A Faint Whistle in the Night


At the entrance to the urbanización where I live is a sign. Some bricks and wrought iron and a hand- painted board with the name of the urbanización painted in green on a white background. The hand that painted the board maintains the sign. This hand belongs to a retired cartoonist from the Evening Standard and the Daily Telegraph.


Most hot afternoons two old geezers rest using the brick-built part of the sign as a makeshift seat. There’s no shade, the urbanazación’s president felt it would be too costly to water a palm, if one were planted. The two walkers don’t mind. They rest their long sticks against the sign and tip bottles of water carelessly over their heads.  My one-minute exchange of pleasantries is enough time to watch their hair start to dry. There isn’t much of it in any case –  and they both wear battered straw hats with an aplomb alien to all but those who can remember a time when everyone wore a hat of some kind.
There are plastic plants around the sign. The two Andalucians shake their heads at these every time they take their ease here. Most likely they walk all the way along the old railway track to the Coin railway station building that’s been derelict for over 50 years. They probably remember taking a train along here themselves at a time when few people had a car. Or maybe they rode a horse to work or lived and toiled on one of the farms now covered in northern dreams.


I expect my own northern dream – if not the whole urbanización – stands on a former horse ranch or cereal field. Sometimes I listen to the donkeys at night and in the background I believe I hear that Duquesne Whistle blow. 


More Smashing Words at Smashwords

I have put a further shortish collection of mostly flash pieces on Smashwords.
Around 80 of your British pennies would buy it in any e-book format…

A Story A Week by Ewan Lawrie

40 short stories written at one a week over the course of a ten-month period. From the Andes to Andalucia and many places in between as varied a selection of short stories as will ever be read

There Are Sandwiches in the Afternoon

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Chato’s is on the shady side of the street, where the blocks melt into industrial units and the vans outnumber parked cars by 3 to 1. It’s a breakfast and early evening place, except if there’s football on the TV. Partisan fans who’ve never been out of Malaga Province bellow for Barcelona or Madrid – there is only one Madrid. It’s mostly friendly – if high decibel – banter. Some voices are lowered as they leave, muttering, if the result hasn’t gone their way. Then the shutters are lowered by 11 in the evening, come what may.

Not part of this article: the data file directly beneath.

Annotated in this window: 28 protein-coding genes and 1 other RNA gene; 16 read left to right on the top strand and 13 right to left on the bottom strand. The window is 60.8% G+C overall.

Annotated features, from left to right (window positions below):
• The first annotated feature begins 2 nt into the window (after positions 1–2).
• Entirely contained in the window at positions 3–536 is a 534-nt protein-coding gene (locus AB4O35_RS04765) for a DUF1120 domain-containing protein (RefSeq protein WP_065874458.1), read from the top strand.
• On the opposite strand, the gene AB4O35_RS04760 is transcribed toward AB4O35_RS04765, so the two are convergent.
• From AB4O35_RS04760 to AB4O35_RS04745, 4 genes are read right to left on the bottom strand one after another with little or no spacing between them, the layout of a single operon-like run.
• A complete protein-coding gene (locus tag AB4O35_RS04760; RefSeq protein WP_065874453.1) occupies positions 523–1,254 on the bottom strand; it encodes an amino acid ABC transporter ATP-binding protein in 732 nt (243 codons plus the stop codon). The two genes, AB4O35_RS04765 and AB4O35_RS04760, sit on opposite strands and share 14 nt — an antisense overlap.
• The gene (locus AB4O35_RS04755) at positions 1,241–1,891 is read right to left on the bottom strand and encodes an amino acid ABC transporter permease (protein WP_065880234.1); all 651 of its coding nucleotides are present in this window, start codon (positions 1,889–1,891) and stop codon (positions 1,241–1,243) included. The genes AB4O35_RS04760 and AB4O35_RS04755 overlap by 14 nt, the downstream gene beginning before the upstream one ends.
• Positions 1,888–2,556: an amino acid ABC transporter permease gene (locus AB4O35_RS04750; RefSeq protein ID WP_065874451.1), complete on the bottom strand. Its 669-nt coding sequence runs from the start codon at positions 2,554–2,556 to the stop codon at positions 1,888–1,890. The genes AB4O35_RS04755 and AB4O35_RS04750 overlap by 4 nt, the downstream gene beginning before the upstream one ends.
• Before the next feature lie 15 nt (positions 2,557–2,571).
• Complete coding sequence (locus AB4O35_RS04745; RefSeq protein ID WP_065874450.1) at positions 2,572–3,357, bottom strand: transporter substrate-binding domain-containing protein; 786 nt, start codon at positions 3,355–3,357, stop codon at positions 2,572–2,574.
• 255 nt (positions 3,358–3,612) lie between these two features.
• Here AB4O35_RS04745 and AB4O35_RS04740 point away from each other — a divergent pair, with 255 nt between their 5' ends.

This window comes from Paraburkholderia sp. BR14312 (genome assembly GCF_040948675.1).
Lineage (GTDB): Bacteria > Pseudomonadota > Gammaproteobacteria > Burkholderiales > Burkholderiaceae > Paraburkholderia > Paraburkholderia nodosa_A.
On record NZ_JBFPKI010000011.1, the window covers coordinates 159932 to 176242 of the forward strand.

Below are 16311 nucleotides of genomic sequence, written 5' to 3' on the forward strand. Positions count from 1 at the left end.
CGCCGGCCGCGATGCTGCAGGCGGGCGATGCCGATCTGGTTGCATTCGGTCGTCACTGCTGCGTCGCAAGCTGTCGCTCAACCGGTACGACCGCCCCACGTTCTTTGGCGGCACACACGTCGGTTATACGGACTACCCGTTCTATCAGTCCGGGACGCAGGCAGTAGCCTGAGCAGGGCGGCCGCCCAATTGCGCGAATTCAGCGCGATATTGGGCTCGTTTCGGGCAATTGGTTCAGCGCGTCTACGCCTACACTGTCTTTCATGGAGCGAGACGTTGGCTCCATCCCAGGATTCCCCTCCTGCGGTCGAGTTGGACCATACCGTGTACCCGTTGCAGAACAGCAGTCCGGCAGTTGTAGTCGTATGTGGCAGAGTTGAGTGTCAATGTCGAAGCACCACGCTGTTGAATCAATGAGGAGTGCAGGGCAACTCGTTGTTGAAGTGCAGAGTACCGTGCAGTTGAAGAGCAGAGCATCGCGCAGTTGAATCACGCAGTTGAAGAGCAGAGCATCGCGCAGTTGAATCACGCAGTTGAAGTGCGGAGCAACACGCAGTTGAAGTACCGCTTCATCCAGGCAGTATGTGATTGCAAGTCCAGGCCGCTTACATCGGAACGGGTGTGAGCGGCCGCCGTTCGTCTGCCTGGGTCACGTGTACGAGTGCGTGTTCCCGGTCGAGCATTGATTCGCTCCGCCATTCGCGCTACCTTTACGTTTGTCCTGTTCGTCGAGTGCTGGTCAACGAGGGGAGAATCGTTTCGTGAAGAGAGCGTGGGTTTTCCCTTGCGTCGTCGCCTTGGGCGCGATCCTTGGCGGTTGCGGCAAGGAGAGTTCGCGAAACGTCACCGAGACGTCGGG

Morning is coffee and buñuelo time, although some of the more macho clientele have bread smothered in Manteca, an orangey, garlic-redolent lard. This tastes worse than it sounds, and smells – at second-hand – worse than it tastes. Older guys, retired or near to it, have a coffee blacker than a smoker’s lung and a clear anis in a shot glass. Then they go out to smoke. They eat neither a buñuelo nor the Devil’s Lard on Toast, being sufficiently fuelled for the day.
At about 10, the Policia Local arrive. They park their car out of view in front of the Centro Polideportivo on a street going off the other side of the road. They sit outside on the terrace and someone might wonder why they park out of sight. No-one would dream of asking them. A coffee takes them a half-an-hour and maybe this goes down in the activity log as security advice for local businesses. The Policia Local leave and the Guardia Civil arrive, most likely having occupied the self-same parking space.
There’s a blackboard on a window-sill. Careful block capitals read ‘There are sandwiches in the afternoon’. This carefully correct grammar is puzzling. Are there none before midday? In any event, these sandwiches will not be neat crustless triangles containing cucumber or cress. Rustic hard-crusted rolls with tomato passata and stiff, cured ham. With a glass of anis on the side, naturally.
Oh, and down here in Andalucia they’re called Pitufos, which means Smurf.